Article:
Colorado Master Gardener: Witches’ broom
For Steamboat Pilot & Today
Witches’ broom is the name given to the strange looking knot of growth on trees and shrubs. It looks like a broom — a large number of small branches growing from one spot — and may be found on both deciduous woody plants and conifers. It is interesting to observe out in the forest but may be concerning if found close to home.
A tree or shrub may grow witches’ brooms when stressed by insects, like mites or aphids, or a plant pathogen like fungi, bacteria, viruses, phytoplasmas or by parasitic plants In Colorado conifers, the stressor is likely one of five parasitic dwarf mistletoes (Arceuthobium).
Dwarf mistletoe infects a tree by growing root-like structures under the bark and into the wood. It lives by pulling nutrients and water from the tree.
It is a slow growing organism: after several years it will develop inconspicuous flowers and produce fruit that when ripe, will explode and send a seed into the air. The seed will stick to any surface up to 60 feet away. If the surface is a susceptible tree branch, the seed will germinate and grow into the bark, spreading the infection to another tree.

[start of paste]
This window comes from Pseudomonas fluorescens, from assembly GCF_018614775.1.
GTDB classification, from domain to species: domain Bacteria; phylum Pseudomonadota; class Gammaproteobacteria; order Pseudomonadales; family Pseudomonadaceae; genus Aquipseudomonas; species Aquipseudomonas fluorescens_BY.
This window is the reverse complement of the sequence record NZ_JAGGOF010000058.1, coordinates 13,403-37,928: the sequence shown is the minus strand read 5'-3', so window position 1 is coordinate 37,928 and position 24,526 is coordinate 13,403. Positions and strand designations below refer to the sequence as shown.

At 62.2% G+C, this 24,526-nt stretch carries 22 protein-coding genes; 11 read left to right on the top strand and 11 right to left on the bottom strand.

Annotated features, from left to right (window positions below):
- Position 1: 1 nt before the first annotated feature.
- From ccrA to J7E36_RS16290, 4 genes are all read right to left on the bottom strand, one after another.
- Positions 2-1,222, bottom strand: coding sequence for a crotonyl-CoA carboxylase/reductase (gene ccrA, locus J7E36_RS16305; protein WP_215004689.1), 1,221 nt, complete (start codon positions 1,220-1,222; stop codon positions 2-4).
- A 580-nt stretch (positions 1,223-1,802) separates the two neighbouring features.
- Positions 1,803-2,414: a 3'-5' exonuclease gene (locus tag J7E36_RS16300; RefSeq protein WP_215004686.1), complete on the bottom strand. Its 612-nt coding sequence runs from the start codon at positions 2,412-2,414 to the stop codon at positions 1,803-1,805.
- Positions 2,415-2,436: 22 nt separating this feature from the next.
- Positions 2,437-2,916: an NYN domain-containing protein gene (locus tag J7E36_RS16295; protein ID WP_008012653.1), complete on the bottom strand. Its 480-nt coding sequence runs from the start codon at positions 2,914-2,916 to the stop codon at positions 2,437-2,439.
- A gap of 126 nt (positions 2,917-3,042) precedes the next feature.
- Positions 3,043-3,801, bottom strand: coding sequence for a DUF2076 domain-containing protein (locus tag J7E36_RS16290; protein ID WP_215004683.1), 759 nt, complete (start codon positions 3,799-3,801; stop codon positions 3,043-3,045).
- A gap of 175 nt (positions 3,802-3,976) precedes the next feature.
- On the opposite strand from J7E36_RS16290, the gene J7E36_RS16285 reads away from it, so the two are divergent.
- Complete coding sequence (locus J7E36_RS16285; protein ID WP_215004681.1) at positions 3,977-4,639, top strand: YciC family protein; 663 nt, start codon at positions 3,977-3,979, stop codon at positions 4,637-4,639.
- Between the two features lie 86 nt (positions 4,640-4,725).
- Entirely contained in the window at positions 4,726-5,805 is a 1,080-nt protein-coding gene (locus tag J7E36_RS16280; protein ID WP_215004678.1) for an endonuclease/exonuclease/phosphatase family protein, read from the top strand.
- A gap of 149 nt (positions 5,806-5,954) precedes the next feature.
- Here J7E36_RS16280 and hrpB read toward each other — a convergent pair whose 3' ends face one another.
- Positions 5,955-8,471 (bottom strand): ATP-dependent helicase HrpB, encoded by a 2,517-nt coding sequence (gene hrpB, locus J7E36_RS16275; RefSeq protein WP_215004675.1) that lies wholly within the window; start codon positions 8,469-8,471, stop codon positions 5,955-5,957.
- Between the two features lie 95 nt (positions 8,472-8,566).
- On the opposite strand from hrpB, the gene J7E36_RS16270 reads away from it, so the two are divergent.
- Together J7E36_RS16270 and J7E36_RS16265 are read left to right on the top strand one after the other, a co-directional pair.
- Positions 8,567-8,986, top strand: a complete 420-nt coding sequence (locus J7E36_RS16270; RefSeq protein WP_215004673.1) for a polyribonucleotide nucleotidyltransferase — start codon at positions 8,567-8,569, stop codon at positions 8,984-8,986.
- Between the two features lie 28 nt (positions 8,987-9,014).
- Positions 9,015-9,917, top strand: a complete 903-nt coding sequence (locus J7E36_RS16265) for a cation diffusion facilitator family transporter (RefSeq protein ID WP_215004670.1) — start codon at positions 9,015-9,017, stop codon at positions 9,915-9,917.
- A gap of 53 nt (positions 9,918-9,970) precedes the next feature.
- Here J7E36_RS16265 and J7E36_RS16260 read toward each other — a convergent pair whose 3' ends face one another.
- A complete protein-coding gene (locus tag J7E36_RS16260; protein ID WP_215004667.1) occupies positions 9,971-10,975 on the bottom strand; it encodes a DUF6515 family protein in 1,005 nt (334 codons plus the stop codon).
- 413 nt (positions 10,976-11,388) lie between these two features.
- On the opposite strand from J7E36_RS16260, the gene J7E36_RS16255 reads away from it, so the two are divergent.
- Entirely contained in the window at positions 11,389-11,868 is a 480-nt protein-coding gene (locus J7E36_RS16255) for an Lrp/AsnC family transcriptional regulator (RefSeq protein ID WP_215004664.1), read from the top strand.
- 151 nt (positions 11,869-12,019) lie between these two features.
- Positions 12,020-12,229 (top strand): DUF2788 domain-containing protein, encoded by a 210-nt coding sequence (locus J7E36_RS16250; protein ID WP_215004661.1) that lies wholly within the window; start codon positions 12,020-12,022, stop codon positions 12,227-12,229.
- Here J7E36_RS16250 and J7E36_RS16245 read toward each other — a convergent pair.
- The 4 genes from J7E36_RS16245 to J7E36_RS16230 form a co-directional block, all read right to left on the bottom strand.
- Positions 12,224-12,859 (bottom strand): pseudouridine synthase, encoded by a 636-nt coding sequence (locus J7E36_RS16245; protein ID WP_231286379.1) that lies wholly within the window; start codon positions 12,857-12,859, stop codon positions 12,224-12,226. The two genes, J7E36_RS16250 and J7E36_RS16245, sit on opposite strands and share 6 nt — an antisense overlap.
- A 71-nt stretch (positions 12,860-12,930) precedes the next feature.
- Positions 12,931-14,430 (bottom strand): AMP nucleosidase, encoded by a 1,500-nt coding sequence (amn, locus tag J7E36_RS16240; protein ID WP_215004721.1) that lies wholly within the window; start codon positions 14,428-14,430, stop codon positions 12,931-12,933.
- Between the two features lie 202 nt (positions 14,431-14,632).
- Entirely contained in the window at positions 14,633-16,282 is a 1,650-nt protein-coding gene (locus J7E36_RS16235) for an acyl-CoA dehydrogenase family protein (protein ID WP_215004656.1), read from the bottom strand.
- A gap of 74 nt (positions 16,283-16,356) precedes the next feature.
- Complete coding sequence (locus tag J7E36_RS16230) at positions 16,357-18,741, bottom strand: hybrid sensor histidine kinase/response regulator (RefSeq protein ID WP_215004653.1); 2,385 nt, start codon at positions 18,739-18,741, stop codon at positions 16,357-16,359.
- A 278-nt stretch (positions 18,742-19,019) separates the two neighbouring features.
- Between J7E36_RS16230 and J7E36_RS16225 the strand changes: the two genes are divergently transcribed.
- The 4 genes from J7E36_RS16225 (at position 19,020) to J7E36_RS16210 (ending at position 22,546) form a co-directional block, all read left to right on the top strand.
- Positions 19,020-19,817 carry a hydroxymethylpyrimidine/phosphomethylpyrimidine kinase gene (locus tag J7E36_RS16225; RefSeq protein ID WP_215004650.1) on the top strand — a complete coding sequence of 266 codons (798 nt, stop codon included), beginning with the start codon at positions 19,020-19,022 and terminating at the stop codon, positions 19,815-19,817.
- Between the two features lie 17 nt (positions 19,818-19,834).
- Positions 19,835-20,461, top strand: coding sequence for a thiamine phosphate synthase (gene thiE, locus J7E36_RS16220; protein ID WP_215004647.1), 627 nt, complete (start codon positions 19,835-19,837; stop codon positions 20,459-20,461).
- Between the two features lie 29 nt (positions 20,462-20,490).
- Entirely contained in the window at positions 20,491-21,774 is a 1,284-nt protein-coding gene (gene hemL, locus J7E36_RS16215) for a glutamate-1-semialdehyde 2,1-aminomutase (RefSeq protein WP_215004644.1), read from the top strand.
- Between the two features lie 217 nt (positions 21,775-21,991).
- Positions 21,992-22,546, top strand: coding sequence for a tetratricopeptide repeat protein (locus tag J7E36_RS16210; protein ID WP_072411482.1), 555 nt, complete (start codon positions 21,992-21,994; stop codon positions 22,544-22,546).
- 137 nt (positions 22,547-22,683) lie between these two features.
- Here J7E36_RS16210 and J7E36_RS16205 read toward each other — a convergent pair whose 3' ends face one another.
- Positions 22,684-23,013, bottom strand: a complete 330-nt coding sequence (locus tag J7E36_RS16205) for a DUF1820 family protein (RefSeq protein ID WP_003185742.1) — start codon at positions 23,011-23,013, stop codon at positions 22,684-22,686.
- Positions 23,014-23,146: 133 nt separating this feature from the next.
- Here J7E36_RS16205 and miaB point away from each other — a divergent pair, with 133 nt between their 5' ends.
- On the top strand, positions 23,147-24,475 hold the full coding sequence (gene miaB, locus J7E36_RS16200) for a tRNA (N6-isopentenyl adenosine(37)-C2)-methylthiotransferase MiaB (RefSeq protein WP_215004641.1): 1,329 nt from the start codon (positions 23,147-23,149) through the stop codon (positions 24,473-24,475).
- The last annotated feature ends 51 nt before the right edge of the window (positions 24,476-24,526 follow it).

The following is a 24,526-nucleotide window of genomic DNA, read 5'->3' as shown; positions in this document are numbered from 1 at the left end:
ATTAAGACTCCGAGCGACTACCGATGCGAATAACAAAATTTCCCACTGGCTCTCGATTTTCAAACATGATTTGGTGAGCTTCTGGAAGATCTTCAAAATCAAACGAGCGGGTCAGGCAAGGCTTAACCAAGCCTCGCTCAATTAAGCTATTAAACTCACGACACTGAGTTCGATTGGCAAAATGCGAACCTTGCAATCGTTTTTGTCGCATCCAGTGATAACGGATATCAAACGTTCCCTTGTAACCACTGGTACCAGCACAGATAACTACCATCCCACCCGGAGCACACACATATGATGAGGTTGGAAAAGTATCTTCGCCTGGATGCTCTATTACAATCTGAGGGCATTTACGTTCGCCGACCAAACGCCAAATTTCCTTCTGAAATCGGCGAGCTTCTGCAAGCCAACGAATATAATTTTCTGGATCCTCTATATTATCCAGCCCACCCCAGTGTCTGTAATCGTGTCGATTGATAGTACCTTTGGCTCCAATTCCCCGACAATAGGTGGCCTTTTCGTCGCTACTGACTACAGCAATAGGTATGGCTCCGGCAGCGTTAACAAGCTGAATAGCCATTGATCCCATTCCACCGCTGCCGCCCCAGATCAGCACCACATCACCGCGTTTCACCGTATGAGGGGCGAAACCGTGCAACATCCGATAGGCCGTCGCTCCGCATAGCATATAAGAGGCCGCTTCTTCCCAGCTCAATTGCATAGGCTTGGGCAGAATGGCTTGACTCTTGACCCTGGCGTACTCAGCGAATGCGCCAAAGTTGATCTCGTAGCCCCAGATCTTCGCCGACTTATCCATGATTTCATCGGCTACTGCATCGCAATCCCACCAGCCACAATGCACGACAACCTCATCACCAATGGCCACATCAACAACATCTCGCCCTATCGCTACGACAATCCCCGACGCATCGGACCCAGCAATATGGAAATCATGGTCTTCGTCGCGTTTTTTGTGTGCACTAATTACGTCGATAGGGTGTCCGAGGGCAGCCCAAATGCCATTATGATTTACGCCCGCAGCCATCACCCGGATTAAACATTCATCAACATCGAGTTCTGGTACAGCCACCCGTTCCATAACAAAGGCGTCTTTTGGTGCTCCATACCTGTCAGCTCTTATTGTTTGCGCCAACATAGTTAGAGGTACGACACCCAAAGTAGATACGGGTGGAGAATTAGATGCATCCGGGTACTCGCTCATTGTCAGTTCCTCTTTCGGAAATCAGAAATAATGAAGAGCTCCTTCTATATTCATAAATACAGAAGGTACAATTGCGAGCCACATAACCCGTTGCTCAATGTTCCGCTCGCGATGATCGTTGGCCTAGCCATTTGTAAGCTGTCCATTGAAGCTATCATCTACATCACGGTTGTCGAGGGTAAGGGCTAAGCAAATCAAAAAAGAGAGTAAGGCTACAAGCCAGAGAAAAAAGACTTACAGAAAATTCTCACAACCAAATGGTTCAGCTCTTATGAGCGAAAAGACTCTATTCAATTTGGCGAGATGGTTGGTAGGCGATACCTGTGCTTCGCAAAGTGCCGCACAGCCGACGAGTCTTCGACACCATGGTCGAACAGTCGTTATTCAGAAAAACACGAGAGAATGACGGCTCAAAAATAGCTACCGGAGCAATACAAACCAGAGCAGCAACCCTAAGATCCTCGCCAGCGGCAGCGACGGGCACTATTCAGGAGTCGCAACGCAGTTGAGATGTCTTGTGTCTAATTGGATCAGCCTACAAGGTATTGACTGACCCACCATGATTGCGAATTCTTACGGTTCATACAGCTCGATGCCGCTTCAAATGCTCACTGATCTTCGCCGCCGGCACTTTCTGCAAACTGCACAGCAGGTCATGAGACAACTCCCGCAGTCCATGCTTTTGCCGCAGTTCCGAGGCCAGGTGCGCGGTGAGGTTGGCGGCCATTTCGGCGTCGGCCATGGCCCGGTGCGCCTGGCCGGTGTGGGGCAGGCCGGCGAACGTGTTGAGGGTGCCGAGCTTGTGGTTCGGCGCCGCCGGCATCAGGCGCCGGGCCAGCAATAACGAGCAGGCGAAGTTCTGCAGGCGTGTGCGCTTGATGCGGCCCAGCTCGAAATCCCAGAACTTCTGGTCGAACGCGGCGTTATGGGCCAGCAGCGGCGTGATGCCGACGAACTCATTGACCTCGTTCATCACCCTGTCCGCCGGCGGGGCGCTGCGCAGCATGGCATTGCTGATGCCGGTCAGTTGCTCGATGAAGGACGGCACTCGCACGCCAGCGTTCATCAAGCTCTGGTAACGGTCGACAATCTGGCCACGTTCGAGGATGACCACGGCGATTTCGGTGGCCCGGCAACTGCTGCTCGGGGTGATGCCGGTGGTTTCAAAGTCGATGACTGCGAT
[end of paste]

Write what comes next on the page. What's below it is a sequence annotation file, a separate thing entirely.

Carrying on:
Witches’ brooms caused by other stressors rarely kill the host plant and may be pruned out to improve the appearance of the tree or shrub. Dwarf mistletoe, however, can be deadly. Over time, infected trees fail to thrive and may have witches’ brooms, unhealthy looking foliage and dead branches. The trees are then susceptible to fatal problems, like pine beetle attacks.
While no viable treatment is available for infected conifers, proper management may slow or stop a dwarf mistletoe infestation. Severely affected trees should be removed and other trees pruned to remove infection from lower branches. As dwarf mistletoe is species specific, its spread may be halted by planting different tree species between infected trees.
A chemical spray may be warranted under special circumstances. Please see CSU Extension Fact Sheet No. 2.925 for more details.
If you find a witches’ broom in your conifer and seek pruning information, please see CSU Extension GardenNotes No. 633. If you suspect a dwarf mistletoe infestation and would like help with a management plan, please contact a professional forester, the Colorado State Forest Service or the Master Gardener program.
Vicky Barney gardens for wildlife and is a member of the Master Gardener Class of 2011.
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